LONDON — The number of Britons moving to European Union countries soared after the Brexit vote in 2016, according to a U.K.-German study released today — an exodus comparable to those caused by major social or economic crises.
An analysis of official statistics by the Oxford in Berlin research partnership and the Berlin-based WZB Social Science Center found that migration from the United Kingdom to other EU countries rose by 30%, from about 57,000 a year in 2008-2015 to more than 73,000 per year in 2016-2018. Spain saw the largest number of U.K. arrivals, followed by France.
“These increases in numbers are of a magnitude that you would expect when a country is hit by a major economic or political crisis,” report co-author Daniel Auer said.
Migration among the 27 countries that now remain in the European Union remained relatively stable during the same period, the researchers found.
The number of Britons seeking passports from EU nations also soared by more than 500%. In Germany it was up 2,000%.
British voters opted narrowly in a 2016 referendum to leave the EU, ending the automatic right of the bloc’s citizens to move to the U.K., and of Britons to live and work across Europe. Britain left the EU in January, though it remains bound by the bloc’s rules — including the right to freedom of movement — during a transition period that lasts until the end of 2020.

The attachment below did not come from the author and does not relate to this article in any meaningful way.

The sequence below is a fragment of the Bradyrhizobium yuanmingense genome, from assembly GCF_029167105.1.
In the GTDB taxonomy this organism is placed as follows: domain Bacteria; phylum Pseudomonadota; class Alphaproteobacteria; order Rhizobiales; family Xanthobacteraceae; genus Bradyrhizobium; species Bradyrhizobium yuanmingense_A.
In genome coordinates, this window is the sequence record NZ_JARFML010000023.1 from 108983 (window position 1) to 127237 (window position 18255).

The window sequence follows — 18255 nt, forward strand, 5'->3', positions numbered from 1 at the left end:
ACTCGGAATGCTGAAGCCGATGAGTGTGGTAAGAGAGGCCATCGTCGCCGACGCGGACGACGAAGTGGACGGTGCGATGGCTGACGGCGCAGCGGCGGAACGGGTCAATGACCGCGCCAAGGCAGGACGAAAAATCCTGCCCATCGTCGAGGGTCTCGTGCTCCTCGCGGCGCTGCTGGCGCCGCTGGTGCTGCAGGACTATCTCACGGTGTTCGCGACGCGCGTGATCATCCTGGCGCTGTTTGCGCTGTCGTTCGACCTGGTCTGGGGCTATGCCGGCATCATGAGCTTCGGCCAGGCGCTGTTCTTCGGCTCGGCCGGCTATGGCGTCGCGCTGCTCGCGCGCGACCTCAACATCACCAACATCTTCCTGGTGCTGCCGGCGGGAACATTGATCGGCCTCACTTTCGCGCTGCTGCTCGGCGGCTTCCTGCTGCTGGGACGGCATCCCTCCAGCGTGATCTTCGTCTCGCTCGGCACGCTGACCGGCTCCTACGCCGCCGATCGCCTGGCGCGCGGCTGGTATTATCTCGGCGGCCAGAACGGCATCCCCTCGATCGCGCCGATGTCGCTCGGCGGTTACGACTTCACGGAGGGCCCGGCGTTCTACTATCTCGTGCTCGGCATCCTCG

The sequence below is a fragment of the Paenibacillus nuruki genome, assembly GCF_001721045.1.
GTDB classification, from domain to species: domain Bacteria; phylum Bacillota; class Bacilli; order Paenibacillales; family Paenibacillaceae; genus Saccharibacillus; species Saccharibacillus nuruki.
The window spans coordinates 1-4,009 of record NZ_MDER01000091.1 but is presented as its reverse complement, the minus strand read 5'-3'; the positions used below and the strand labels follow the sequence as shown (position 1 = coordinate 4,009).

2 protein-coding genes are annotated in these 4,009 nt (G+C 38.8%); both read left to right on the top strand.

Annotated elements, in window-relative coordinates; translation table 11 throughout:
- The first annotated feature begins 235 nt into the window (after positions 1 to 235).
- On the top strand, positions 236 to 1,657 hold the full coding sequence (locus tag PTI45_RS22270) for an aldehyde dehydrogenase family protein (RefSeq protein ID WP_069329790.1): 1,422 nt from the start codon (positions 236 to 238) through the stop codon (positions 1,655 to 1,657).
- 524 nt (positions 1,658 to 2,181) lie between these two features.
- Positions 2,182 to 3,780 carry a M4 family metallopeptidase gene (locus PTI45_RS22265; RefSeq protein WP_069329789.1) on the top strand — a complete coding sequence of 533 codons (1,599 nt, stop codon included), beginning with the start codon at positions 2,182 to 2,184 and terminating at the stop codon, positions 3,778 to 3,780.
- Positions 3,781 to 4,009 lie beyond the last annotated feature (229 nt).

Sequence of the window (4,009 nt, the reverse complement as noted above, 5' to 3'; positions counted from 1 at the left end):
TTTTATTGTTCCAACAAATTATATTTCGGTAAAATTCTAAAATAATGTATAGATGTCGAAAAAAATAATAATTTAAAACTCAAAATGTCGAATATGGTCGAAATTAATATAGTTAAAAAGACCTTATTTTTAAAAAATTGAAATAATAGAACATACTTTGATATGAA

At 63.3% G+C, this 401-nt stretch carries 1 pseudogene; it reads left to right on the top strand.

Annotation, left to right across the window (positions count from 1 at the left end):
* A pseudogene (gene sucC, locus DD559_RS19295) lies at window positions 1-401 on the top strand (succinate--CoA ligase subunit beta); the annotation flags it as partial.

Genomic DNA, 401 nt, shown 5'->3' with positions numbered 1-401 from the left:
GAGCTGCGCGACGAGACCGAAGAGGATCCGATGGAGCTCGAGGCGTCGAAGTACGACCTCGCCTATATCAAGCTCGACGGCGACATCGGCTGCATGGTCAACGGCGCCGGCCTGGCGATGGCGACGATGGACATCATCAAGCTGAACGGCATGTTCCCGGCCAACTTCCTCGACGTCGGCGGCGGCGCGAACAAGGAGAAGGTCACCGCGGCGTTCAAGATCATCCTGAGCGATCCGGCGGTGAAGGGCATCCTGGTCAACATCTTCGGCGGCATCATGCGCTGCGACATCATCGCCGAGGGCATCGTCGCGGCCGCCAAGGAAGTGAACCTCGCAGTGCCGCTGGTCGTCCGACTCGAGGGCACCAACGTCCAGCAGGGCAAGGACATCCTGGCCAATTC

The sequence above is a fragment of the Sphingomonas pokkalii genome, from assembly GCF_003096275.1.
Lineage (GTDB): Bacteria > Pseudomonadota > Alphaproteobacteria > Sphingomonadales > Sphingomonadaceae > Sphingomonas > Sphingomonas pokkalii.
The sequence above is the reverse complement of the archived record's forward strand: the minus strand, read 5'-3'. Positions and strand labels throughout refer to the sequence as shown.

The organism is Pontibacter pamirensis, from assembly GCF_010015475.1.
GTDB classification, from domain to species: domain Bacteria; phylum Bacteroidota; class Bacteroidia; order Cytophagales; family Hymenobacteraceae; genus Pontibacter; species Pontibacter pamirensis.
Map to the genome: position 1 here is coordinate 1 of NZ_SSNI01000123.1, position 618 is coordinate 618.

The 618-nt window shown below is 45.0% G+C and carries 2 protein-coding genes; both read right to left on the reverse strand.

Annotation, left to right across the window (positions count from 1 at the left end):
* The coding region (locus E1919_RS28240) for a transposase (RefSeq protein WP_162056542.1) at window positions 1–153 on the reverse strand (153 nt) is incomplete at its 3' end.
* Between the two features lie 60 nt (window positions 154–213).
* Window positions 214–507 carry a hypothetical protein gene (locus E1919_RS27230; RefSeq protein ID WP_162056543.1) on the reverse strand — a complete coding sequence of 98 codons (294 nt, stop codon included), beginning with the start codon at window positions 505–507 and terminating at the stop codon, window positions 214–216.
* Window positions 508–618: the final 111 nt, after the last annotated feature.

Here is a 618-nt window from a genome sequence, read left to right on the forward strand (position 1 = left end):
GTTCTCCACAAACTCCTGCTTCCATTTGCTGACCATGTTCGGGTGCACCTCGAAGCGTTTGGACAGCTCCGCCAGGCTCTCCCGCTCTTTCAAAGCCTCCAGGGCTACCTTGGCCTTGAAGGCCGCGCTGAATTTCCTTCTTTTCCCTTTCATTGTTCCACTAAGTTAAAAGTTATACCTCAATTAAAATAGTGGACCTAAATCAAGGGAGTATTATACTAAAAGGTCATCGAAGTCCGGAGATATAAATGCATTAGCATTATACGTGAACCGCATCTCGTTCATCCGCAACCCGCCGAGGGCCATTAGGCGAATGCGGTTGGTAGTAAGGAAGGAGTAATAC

Brexit has left about 3.6 million EU citizens in the U.K. and more than 1 million Britons in the 27 EU nations scrambling to preserve their residency and employment status. The British government says more than 3 million Europeans have completed a registration process confirming their right to remain in the U.K.
Auer and co-author Daniel Tetlow said the study “reveals the U.K. is facing a potential brain drain of highly-educated British citizens, who have decided to invest their futures in continental Europe.”